Google’s Waymo self driving car company has sued Uber. The lawsuit alleges former Google engineer Anthony Levandowski secretly downloaded 14,000 files proprietary technical files before leaving to found self-driving truck startup Otto. Uber acquired Otto last summer and put Levandowski in charge of its self-driving efforts.
Wired describes the situation.
“From what we know in the complaint, this seems to be fairly straightforward,” says Shawn Thompson, a former FBI attorney and federal prosecutor who now advises companies on protecting against insider threats, like employee theft. “From a criminal perspective, I would be surprised if the FBI weren’t looking into this.”
Waymo is bringing this suit under the Defend Trade Secrets Act, a federal law that sailed through Congress last May as the largest expansion of the intellectual property regime in a half-century. Waymo also accuses Uber of patent infringement and violation of the California Uniform Trade Secret Act.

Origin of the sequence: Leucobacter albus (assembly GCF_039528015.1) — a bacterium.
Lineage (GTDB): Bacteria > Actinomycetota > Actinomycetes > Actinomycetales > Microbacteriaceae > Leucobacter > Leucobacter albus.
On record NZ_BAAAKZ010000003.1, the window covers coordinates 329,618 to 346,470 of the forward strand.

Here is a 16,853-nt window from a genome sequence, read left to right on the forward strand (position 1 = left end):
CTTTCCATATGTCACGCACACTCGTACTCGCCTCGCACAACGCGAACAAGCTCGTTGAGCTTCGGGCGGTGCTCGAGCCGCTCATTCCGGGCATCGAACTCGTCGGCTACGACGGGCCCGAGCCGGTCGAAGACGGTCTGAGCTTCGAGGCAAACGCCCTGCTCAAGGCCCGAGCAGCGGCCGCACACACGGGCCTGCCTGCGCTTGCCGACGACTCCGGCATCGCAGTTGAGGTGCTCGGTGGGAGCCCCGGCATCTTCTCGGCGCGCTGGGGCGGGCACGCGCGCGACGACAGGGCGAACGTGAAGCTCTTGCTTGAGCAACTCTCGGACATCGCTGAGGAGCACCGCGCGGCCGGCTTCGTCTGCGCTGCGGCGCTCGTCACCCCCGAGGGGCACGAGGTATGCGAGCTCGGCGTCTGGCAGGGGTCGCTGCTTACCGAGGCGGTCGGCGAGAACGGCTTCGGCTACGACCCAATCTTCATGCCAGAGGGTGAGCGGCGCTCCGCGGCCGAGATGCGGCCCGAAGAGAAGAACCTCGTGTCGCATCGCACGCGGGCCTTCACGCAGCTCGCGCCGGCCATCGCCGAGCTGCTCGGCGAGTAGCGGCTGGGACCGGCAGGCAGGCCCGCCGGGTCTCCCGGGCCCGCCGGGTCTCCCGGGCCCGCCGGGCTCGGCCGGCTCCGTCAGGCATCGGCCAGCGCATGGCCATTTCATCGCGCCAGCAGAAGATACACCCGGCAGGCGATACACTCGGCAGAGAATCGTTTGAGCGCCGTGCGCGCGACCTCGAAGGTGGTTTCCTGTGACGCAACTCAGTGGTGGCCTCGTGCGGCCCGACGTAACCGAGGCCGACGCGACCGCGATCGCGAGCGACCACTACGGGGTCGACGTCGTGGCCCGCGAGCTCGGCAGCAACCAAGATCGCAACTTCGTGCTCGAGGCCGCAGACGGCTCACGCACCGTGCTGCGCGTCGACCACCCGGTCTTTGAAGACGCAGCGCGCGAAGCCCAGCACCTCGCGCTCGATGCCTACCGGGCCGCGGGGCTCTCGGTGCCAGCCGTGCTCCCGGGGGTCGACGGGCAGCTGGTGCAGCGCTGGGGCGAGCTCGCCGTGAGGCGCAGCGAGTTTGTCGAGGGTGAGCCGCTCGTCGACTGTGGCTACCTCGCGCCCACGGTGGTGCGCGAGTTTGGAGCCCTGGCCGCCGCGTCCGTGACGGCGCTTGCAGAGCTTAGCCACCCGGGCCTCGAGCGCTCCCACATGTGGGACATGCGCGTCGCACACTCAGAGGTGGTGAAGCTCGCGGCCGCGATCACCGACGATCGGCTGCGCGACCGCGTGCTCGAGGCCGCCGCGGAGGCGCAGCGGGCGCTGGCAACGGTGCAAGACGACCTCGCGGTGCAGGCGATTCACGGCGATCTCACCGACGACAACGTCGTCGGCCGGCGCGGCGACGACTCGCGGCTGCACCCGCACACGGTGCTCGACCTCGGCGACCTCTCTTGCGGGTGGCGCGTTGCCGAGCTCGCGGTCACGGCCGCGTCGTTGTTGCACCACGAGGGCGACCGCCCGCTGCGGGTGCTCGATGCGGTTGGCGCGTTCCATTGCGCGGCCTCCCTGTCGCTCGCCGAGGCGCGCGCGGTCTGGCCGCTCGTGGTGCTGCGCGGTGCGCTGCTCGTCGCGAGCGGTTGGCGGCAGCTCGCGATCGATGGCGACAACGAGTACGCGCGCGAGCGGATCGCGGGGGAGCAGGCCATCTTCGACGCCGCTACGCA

Although the law is designed to punish foreign secret stealers, it has three big implications that should worry Uber. First, it allows plaintiffs to ask the court for an immediate, temporary injunction, giving Waymo the power to shut down Uber’s self-driving truck and car experiments until this is sorted. Second, it lets the accuser seek permanent injunctive relief—complicated legalese for forcing Uber to halt any part of autonomous program dealing with the allegedly swiped lidar. Third, the plaintiff can seize the products of its trade secrets, even before the case is decided. In other words, Google could use this legislation to not only temporarily halt Uber’s progress, but take away its toys.
The final number settlement could range from a few million to billions of dollars. It all hinges on whether Waymo can prove that Uber acquired Otto solely for its valuable lidar secrets (and that those secrets were stolen).
Waymo could refer the case to the FBI, triggering a major federal investigation of trade secret theft and economic espionage.
Maybe prison time for Levandowski: Stealing trade secrets carries up to 10 years. If other former Google employees were involved in the plan, as Waymo alleges in its complaint, they could get dragged into conspiracy charges.
If Uber executives knew what Levandowski allegedly had when they acquired Otto—or if they went as far as to direct him to download those files from Waymo—they could end up serving time, too.
SOURCE – Wired